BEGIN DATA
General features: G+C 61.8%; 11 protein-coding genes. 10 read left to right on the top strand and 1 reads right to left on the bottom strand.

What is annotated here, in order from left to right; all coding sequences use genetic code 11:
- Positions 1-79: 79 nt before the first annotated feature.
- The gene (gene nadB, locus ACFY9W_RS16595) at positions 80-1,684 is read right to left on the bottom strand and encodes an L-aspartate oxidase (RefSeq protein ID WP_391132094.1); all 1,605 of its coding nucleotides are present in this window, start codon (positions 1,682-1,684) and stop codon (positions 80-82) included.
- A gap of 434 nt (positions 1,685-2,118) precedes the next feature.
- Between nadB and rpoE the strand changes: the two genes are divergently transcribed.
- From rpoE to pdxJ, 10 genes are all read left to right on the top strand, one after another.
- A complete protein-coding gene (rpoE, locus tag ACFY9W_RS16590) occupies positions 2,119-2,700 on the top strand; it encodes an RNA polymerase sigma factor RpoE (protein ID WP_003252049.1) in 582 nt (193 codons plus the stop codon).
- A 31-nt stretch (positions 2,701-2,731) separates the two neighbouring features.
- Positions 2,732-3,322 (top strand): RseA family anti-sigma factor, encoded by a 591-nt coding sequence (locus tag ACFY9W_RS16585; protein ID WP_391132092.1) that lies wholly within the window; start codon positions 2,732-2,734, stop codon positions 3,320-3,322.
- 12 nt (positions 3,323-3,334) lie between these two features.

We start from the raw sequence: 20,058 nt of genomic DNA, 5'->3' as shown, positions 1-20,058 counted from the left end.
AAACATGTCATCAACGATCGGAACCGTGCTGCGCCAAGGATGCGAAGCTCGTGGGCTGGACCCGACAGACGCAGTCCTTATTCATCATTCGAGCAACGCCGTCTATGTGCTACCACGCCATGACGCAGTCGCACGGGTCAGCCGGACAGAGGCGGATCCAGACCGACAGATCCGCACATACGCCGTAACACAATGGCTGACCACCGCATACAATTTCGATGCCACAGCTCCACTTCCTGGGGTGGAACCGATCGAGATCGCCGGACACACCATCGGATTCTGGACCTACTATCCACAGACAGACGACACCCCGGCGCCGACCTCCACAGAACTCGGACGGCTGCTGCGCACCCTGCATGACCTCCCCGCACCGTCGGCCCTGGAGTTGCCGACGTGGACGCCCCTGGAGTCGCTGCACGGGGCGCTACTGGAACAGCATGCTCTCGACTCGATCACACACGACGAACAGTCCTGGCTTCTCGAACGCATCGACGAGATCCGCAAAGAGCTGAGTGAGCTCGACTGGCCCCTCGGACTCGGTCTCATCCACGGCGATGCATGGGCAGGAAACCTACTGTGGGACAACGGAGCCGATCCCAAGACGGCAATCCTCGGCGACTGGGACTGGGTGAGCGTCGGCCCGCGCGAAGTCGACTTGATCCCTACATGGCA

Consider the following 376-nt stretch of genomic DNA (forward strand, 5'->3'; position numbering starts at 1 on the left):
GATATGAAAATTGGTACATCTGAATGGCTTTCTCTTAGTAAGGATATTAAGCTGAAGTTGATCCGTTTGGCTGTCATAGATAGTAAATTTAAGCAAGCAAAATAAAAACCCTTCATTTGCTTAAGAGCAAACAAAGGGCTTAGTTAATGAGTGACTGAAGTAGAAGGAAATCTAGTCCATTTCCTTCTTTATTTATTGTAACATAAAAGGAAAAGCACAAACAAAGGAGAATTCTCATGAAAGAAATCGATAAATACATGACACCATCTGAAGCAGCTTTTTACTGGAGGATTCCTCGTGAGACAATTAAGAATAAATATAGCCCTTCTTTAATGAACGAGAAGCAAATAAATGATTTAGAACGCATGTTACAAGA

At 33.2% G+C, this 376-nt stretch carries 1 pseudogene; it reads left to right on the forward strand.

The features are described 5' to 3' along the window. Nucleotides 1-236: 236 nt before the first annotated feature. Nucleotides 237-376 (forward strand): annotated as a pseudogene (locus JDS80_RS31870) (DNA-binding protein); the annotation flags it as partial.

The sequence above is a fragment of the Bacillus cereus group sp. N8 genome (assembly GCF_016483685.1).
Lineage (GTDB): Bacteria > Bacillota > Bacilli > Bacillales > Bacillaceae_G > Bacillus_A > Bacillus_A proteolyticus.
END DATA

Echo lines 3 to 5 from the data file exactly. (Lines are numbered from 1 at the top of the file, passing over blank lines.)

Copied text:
- Positions 1-79: 79 nt before the first annotated feature.
- The gene (gene nadB, locus ACFY9W_RS16595) at positions 80-1,684 is read right to left on the bottom strand and encodes an L-aspartate oxidase (RefSeq protein ID WP_391132094.1); all 1,605 of its coding nucleotides are present in this window, start codon (positions 1,682-1,684) and stop codon (positions 80-82) included.
- A gap of 434 nt (positions 1,685-2,118) precedes the next feature.